Faster: How a Jewish Driver, an American Heiress, and a Legendary Car Beat Hitler’s Best by Neal Bascomb
While Faster involves several different drivers, one of the prominent movers in the book is Lucy Schell, the American heiress in the book’s title. She and her husband moved to France to help him pursue his racing career, but she also partook in the sport and also used her funds to build her own racing team. She hired René Dreyfus as her driver, a Jewish driver who had been effectively excommunicated from the racing world ahead of World War II—and together, the two won a race against the dominant German teams. This is one of the best books about cars you’ll ever read.
Related: What Drives Her: How Charlie Martin Is Racing Toward a More Inclusive Future for Motorsport
Breaking the Limit: One Woman’s Motorcycle Journey Through North America by Karen Larsen
Karen Larsen is another woman who decided her life needed a change and did so by climbing on her motorcycle and riding across North America. Along the way, she meets her biological family, makes friends with other bikers who are impressed at her audacity, attends the iconic Sturgis motorcycle meetup, and ultimately makes it to the wide open roads of Alaska. If this book doesn’t make you want to buy a vehicle, abandon your responsibilities, and take off on the adventure of a lifetime, I don’t know what to tell you!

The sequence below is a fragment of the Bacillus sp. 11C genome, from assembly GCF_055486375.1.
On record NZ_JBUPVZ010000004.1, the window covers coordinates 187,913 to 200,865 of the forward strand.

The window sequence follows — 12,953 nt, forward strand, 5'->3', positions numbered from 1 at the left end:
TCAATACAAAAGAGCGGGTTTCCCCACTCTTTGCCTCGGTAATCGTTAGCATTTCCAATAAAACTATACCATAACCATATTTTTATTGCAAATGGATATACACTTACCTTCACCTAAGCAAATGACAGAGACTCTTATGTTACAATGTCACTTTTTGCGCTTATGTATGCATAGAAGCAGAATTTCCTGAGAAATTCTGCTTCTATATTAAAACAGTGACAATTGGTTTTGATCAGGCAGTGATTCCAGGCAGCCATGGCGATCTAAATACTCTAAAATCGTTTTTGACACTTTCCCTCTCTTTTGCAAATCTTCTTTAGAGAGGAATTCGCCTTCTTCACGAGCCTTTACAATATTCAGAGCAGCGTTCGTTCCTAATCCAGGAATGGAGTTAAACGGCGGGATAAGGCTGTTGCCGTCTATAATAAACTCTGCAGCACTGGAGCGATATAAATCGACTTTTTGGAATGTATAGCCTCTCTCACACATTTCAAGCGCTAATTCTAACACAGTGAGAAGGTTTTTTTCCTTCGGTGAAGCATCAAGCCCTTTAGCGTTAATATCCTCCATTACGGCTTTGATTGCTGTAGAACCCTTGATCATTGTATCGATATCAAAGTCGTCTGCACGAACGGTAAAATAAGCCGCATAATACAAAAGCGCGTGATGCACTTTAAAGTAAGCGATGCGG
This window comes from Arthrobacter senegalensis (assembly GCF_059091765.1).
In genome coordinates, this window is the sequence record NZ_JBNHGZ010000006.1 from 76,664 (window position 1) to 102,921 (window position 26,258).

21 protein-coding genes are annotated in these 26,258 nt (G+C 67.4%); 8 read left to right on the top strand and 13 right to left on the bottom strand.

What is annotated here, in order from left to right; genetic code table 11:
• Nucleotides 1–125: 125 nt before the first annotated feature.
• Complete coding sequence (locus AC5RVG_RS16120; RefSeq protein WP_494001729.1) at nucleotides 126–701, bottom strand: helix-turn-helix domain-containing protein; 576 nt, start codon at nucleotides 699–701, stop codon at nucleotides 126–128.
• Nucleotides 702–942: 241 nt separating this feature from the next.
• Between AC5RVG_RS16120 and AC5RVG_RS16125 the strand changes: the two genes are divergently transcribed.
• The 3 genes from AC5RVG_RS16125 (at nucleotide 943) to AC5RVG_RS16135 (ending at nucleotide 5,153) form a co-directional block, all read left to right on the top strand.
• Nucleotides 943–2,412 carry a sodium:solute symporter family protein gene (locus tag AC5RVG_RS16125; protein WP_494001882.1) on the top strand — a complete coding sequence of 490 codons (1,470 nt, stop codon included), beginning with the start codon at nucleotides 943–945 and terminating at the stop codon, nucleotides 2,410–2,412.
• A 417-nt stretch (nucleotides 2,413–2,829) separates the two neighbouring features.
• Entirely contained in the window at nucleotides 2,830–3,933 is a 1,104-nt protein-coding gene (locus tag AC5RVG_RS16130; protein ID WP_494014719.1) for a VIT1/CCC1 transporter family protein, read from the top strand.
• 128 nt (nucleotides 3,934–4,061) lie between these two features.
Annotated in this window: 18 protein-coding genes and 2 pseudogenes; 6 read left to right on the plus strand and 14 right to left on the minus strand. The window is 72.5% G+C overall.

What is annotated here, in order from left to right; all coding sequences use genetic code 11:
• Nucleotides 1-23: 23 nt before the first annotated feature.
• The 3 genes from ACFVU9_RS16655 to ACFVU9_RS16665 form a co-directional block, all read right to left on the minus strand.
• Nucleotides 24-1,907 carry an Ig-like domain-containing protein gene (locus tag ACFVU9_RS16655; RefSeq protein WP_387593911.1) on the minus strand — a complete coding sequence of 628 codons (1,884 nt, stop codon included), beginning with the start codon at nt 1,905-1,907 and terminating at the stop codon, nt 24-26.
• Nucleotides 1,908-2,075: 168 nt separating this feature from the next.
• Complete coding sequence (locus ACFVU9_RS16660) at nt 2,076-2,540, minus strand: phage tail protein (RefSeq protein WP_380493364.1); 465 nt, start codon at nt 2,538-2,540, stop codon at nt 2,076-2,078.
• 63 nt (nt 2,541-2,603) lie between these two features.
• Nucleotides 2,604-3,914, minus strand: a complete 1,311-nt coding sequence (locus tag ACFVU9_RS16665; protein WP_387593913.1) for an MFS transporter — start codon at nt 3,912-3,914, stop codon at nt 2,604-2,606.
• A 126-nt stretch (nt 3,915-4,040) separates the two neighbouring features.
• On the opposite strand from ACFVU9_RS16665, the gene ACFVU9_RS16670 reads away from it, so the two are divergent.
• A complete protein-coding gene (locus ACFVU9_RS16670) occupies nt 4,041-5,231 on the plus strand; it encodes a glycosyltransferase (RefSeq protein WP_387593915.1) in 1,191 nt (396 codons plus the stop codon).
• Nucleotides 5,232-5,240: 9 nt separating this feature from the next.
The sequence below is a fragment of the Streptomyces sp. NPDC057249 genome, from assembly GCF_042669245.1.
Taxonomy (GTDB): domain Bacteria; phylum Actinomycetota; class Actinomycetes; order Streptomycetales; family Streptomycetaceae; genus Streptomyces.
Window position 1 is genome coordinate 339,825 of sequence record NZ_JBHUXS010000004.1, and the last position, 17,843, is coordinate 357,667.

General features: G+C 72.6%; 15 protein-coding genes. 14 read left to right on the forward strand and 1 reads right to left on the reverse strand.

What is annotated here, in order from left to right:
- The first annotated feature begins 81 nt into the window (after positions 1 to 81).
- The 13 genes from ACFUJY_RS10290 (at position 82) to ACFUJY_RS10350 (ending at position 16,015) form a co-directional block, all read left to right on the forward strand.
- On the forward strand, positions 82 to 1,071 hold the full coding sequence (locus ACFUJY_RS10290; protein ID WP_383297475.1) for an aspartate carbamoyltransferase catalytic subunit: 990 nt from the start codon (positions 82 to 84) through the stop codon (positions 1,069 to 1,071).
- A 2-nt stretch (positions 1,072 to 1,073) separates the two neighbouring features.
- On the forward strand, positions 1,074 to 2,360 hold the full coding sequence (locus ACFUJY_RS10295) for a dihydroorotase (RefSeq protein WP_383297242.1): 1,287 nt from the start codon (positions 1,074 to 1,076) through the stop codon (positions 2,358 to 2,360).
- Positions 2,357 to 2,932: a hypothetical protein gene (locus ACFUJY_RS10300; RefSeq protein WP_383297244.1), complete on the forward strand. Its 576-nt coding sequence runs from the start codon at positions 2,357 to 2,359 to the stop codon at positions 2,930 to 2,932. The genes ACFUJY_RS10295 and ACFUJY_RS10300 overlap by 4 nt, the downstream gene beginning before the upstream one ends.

Williams: A Different Kind of Life by Virginia Williams
Williams is a bit of a heartbreaking book. Sir Frank Williams was a former racing driver who developed his own iconic Formula One team that still runs today, aptly named Williams. But Frank suffered a debilitating car accident that left him in a wheelchair for the rest of his life. His wife Virginia was then left to not only care for her husband and daughter but also take up control of the team. This book serves as her memoir of an incredibly difficult period of her life, but it’s an important book to really understand the various facets that come into play regarding running a racing team.
Linda Vaughn: The First Lady of Motorsports by Rob Kinnan and Linda Vaughn
Linda Vaughn is something else. While not a racer herself, she loved the sport and became one of its first promotional girls for Hearst shifters. That said, she was a hugely respected member of the community because she essentially created a career for herself where there wasn’t one before. Her photo-heavy autobiography is full of tales about racing’s golden age, and it’s an amazingly fun read.
Gloria – A Lifetime Motorcyclist: 75 Years on Two Wheels and Still Riding by Gloria Struck
When Gloria Tramontin Struck climbed on a motorcycle for the first time, it was in 1941, and women simply didn’t do that. It was unheard of. But that didn’t stop Gloria, who spent the next 75 years of her life on two wheels. Her autobiography celebrates the freedom of the open road as well as the prejudices she had to overcome to get there. When you wrap up this book, you’ll be so inspired to take on your own seemingly unattainable goals that nothing will be able to stop you.
Girls Auto Clinic Glove Box Guide by Patrice Banks
We’ve talked about Patrice Banks a few times before on A Girls Guide to Cars, but she continues to be our muse. In this handy book, Banks outlines the things women need to know about automotive maintenance. That doesn’t have to mean changing your own oil, but it’s all about being informed and making empowered decisions at the mechanic’s shop. It’s a must-have for every woman who owns or drives a car.